That’s when it struck her. Or rather, didn’t. The rain was no longer falling. How could the rain only be falling over Lulu Lee’s home? Maybe it had stopped? Perhaps it was a quick sun shower? But it had rained so hard. It seemed unlikely it would be focused over only her dwelling.
As she sorted out the possible weather patterns, she realized the new green home seemed like a logical first stop to see if the showers had left moisture there.
Lulu Lee didn’t see a door to knock on on her new neighbor’s home. There were no windows to peak through. She was now certain this was yet another prison masquerading as a home. She had to get inside.
Before thinking about the consequences, Lulu Lee positioned her bulbous chair on the edge of the green structure and stood atop it. She reached her hands high, but even on the tips of her toes she couldn’t quite touch the top of the walls. She jumped once and then again until her fingers grasped the side of the green wall. She hoped she could swing one of her legs over the side, but the unusual angle of the walls made it difficult for her to achieve this. In a moment of true bravery, Lulu Lee pulled her body up with all her strength, closed her eyes and pushed her waist over the wall so that her head was positioned downward. With even the slightest wrong move, her head could be crushed by the impact of the fall below. She breathed slowly as she teetered with one half of her body over each edge.
Or maybe her head would not be crushed. Lulu Lee opened her eyes and noticed that the mysterious white rain had fallen in this home too. Here, there were 20, 30, maybe even 40 of her round chairs floating around in non-sensical patterns. How could this be? Who would own so many of Lulu Lee’s favorite chair? There was no one here that Lulu Lee could see. She allowed her body to drop into the water and as she rose to the surface, she got a slight taste of it. It was not water at all. It was milk.
In honor of her birthday, the Lady Geek of this week is the lovely Liz Giorgi!
You all know her through her cheeky, honest, and stylish writings on Being Geek Chic, but to me, she’s a career mentor, love oracle, personal stylist, and all-around life adviser. Jealous?
So happy birthday, Liz! And thank you for all of the wit and wisdom. Here’s to the fabulous years ahead!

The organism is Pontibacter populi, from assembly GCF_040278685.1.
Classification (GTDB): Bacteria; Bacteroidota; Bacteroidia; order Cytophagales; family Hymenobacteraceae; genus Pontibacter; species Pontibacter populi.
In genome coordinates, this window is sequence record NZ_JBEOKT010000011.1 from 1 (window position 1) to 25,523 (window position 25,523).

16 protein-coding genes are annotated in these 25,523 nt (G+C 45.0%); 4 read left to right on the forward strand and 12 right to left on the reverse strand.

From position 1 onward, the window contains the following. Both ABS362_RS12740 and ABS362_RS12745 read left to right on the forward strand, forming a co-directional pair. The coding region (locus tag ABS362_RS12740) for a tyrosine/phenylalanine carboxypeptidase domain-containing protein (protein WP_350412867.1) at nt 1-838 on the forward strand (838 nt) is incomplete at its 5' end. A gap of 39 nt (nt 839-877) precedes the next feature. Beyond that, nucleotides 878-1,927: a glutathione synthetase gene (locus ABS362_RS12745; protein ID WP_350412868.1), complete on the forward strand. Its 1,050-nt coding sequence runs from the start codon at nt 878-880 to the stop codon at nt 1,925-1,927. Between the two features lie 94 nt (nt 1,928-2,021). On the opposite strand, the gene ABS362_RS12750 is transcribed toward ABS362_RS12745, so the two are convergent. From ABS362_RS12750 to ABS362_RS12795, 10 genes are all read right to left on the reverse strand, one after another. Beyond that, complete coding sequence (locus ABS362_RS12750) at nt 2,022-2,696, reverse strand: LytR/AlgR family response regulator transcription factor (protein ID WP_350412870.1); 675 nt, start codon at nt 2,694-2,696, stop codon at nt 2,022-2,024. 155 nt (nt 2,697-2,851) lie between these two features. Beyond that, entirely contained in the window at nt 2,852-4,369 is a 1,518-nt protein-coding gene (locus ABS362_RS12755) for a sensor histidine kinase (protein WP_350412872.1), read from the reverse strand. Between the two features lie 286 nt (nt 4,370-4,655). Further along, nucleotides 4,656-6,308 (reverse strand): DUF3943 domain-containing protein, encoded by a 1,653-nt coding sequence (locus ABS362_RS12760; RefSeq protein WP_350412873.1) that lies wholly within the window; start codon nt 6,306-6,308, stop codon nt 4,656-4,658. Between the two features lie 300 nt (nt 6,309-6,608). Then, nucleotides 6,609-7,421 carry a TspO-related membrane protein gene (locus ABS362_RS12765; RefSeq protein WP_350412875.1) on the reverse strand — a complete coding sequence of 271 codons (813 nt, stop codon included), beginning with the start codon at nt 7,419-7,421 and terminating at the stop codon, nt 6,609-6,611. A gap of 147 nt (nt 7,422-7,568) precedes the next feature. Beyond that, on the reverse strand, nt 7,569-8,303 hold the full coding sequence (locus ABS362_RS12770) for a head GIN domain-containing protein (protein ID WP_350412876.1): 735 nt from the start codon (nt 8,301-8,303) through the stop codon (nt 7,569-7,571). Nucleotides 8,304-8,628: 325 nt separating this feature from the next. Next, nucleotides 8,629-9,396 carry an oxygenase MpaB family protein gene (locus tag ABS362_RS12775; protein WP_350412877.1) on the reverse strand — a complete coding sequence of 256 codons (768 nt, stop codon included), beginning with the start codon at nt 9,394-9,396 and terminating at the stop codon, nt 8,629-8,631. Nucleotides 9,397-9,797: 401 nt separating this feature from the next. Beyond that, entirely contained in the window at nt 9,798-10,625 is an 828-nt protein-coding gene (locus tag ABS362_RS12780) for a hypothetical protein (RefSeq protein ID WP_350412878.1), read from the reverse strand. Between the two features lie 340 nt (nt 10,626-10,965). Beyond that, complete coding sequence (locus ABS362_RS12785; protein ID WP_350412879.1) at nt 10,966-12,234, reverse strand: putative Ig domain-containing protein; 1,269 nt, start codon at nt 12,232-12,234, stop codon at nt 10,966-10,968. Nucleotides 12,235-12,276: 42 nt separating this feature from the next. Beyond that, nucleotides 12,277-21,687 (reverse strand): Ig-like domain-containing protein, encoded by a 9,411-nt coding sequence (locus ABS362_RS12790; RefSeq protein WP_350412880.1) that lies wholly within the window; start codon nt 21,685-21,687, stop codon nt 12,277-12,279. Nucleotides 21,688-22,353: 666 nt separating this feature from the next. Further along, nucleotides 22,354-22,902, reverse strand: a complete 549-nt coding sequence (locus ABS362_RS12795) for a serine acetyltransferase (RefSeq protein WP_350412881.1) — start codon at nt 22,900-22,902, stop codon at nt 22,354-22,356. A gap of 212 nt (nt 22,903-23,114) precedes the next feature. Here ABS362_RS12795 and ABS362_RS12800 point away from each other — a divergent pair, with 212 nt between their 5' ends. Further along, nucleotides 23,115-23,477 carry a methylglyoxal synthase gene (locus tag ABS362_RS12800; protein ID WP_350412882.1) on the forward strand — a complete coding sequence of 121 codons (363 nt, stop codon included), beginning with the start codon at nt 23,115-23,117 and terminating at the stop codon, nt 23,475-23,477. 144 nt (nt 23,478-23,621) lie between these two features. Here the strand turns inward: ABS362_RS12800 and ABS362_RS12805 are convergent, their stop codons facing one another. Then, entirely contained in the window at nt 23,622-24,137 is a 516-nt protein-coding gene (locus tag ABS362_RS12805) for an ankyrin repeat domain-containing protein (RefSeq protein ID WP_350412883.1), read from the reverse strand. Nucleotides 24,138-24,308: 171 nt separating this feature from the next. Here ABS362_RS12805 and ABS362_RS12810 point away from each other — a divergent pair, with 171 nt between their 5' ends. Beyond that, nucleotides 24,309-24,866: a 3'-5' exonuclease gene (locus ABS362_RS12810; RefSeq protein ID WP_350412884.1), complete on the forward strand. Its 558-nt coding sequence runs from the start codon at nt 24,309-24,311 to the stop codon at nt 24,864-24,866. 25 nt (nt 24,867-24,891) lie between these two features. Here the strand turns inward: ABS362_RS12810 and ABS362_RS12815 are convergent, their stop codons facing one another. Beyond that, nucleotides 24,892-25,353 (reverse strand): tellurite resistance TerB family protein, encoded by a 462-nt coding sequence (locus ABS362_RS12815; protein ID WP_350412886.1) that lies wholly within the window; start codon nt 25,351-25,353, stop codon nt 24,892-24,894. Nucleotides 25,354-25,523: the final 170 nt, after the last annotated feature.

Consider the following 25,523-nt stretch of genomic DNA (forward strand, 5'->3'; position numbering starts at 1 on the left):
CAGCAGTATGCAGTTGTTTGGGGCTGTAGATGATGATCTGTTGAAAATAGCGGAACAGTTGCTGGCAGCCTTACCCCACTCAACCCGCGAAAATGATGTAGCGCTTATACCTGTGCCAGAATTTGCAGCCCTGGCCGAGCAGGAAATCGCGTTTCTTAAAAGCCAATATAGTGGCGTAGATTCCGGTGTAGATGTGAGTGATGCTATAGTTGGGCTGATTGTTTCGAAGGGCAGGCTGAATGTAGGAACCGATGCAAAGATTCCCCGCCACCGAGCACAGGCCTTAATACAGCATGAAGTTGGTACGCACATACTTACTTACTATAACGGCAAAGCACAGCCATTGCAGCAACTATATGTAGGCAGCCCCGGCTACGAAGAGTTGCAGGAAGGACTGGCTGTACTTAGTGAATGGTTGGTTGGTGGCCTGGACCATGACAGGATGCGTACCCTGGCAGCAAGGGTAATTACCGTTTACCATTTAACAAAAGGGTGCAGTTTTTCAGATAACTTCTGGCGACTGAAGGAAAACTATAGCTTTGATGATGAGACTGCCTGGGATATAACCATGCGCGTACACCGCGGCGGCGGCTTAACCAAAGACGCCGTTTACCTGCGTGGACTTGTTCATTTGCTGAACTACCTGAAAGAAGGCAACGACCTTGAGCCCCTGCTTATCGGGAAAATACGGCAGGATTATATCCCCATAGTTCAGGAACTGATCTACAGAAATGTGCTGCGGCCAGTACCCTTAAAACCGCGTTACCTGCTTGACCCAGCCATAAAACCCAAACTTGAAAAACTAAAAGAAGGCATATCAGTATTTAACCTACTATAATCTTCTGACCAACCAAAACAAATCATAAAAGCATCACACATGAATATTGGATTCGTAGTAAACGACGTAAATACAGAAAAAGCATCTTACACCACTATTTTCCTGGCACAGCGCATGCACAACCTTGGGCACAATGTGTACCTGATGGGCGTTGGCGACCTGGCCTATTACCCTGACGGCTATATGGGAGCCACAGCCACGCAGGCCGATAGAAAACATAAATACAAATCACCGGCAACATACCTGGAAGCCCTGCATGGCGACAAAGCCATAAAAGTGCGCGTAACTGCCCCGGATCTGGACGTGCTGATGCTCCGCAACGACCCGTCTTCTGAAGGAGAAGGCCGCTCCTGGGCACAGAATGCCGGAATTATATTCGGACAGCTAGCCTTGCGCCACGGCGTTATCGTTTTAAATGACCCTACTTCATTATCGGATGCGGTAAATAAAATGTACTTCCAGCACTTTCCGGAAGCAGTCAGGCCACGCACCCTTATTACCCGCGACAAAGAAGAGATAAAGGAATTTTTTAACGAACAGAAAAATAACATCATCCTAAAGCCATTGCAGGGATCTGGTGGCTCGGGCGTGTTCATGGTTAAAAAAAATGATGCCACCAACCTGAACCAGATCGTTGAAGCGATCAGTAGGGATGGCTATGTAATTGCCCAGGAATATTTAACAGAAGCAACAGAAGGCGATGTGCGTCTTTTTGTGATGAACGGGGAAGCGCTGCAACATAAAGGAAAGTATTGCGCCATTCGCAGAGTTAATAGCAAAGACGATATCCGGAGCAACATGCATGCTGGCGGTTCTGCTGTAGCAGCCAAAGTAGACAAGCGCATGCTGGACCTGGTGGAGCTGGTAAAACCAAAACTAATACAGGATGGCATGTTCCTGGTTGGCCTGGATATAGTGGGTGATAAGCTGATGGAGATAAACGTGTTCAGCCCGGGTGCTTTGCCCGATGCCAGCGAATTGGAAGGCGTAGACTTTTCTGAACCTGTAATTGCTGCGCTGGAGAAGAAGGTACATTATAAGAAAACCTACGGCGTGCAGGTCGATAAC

Read on to get to know the birthday girl a little more:
Q: What has led you to your passion?
A: The transition into adulthood was really bumpy for me. I didn’t enjoy working 9 to 5. (I seem to be more productive late in the day…) I found that there were very few other “grown ups” who would admit to regularly thinking about the details of Dumbledore’s life or built LEGO sets on the weekends for the fun of it. And while writing was my profession, I wasn’t excited about writing anymore because it felt like a job I had to do. Big shock: because it was my job. Eventually, I realized that I was losing confidence in my ability as a writer. I had become formulaic. My copy had completely lost its way. Combine my depressed writing skills with my desire to geek the eff out and Being Geek Chic was born. The blog gave me the freedom to discuss how to bridge the gap between being a struggling grown-up and still loving the same things you did as a kid.
The best part is that I didn’t even know this blog would be my passion. I thought it would be a great hobby. Perhaps great hobbies are the best passions? Now, I think about it all day, every day.
Q: What inspires you in the world?
A: Science. Space. Things that we don’t know. Things that we know way the hell too much about.
For example, science writer Annie Murphy Paul wrote this piece called The Neuroscience of Your Brain on Fiction for the New York Times earlier this year and it’s still swirling around in my head. It’s the perfect example of the unlimited potential of our minds in both fiction and non-fiction realms. And perhaps what fascinates me most is that to our minds, there is an intersection there that informs our thoughts, feelings and perceptions. While Lev Grossman was imagining a new type of animangi in a fictional world, scientists in our physical world are mapping the shared genetics of humans and animals. If a brain could have an orgasm - this idea would give mine one.
Q: First time you realized you were “geeky?”
A: In the eighth grade I had an English teacher who had a real love of science fiction. She assigned both The Hobbit and Ray Bradbury’s Fahrenheit 451 that year and I loved both on a level that the other kids didn’t seem to appreciate. I went to the library and looked up other books that shared the same shelves and discovered George Orwell and Margaret Atwood. There really was no going back after that.
Q: What would you tell you 13-year-old self?
A: Don’t lose that master copy of your alien language. You will be thoroughly amused by it 13 years from now. Leaving high school early will be the best thing for your brain and your heart. It’s OK if you don’t understand economics - turns out we’ve bastardized it so much that most economists don’t understand it anymore either. Don’t throw away that glow in the dark Batman tee. You’ll never find one that cool again.
Q: “I admit it—I’ve never seen/read/experienced: ____”
A: The original Star Trek series. I’m just afraid to go down that road, because there is SOOO much to watch. However, the JJ Abrams movie was truly wonderful and beautiful, so maybe I’ll get around to it.
Post by Emma Bauer, who works as BGC’s official intern. Clearly, she’s got great taste. She is a PR enthusiast, history scholar, tea drinker, fashion devotee, and of course, aspires to Be Geek Chic. On twitter: @emmalynnbauer